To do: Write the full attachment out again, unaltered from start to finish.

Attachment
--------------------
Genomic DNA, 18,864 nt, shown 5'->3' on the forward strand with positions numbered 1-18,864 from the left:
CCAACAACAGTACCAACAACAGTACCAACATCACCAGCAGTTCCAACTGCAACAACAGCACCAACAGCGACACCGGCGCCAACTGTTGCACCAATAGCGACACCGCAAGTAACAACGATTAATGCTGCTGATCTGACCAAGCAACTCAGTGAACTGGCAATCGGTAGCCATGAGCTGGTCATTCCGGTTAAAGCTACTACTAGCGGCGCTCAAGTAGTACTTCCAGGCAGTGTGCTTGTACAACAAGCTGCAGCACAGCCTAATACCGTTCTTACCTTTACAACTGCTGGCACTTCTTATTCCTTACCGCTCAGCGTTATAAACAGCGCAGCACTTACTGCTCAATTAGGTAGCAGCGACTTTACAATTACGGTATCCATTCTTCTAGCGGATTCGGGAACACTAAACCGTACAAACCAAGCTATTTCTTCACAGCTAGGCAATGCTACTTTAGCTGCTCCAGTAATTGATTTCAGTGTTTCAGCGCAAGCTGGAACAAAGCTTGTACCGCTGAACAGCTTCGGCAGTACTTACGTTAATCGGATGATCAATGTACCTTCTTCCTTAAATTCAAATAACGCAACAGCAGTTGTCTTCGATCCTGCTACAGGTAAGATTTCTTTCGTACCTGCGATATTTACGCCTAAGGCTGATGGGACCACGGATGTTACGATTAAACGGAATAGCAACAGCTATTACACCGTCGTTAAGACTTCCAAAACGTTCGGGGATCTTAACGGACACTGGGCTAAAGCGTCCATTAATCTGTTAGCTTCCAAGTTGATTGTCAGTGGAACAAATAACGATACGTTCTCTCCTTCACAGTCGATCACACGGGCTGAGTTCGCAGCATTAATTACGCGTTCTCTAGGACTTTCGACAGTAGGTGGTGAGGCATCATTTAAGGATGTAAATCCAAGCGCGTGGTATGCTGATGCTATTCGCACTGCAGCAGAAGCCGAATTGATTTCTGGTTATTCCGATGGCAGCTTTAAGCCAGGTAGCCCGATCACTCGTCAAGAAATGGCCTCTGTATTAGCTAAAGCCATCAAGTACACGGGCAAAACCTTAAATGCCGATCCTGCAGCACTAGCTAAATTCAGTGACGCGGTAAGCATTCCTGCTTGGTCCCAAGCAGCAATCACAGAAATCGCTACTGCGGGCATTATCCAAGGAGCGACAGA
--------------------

Genomic DNA, 18,864 nt, shown 5'->3' on the forward strand with positions numbered 1-18,864 from the left:
CCAACAACAGTACCAACAACAGTACCAACATCACCAGCAGTTCCAACTGCAACAACAGCACCAACAGCGACACCGGCGCCAACTGTTGCACCAATAGCGACACCGCAAGTAACAACGATTAATGCTGCTGATCTGACCAAGCAACTCAGTGAACTGGCAATCGGTAGCCATGAGCTGGTCATTCCGGTTAAAGCTACTACTAGCGGCGCTCAAGTAGTACTTCCAGGCAGTGTGCTTGTACAACAAGCTGCAGCACAGCCTAATACCGTTCTTACCTTTACAACTGCTGGCACTTCTTATTCCTTACCGCTCAGCGTTATAAACAGCGCAGCACTTACTGCTCAATTAGGTAGCAGCGACTTTACAATTACGGTATCCATTCTTCTAGCGGATTCGGGAACACTAAACCGTACAAACCAAGCTATTTCTTCACAGCTAGGCAATGCTACTTTAGCTGCTCCAGTAATTGATTTCAGTGTTTCAGCGCAAGCTGGAACAAAGCTTGTACCGCTGAACAGCTTCGGCAGTACTTACGTTAATCGGATGATCAATGTACCTTCTTCCTTAAATTCAAATAACGCAACAGCAGTTGTCTTCGATCCTGCTACAGGTAAGATTTCTTTCGTACCTGCGATATTTACGCCTAAGGCTGATGGGACCACGGATGTTACGATTAAACGGAATAGCAACAGCTATTACACCGTCGTTAAGACTTCCAAAACGTTCGGGGATCTTAACGGACACTGGGCTAAAGCGTCCATTAATCTGTTAGCTTCCAAGTTGATTGTCAGTGGAACAAATAACGATACGTTCTCTCCTTCACAGTCGATCACACGGGCTGAGTTCGCAGCATTAATTACGCGTTCTCTAGGACTTTCGACAGTAGGTGGTGAGGCATCATTTAAGGATGTAAATCCAAGCGCGTGGTATGCTGATGCTATTCGCACTGCAGCAGAAGCCGAATTGATTTCTGGTTATTCCGATGGCAGCTTTAAGCCAGGTAGCCCGATCACTCGTCAAGAAATGGCCTCTGTATTAGCTAAAGCCATCAAGTACACGGGCAAAACCTTAAATGCCGATCCTGCAGCACTAGCTAAATTCAGTGACGCGGTAAGCATTCCTGCTTGGTCCCAAGCAGCAATCACAGAAATCGCTACTGCGGGCATTATCCAAGGAGCGACAGA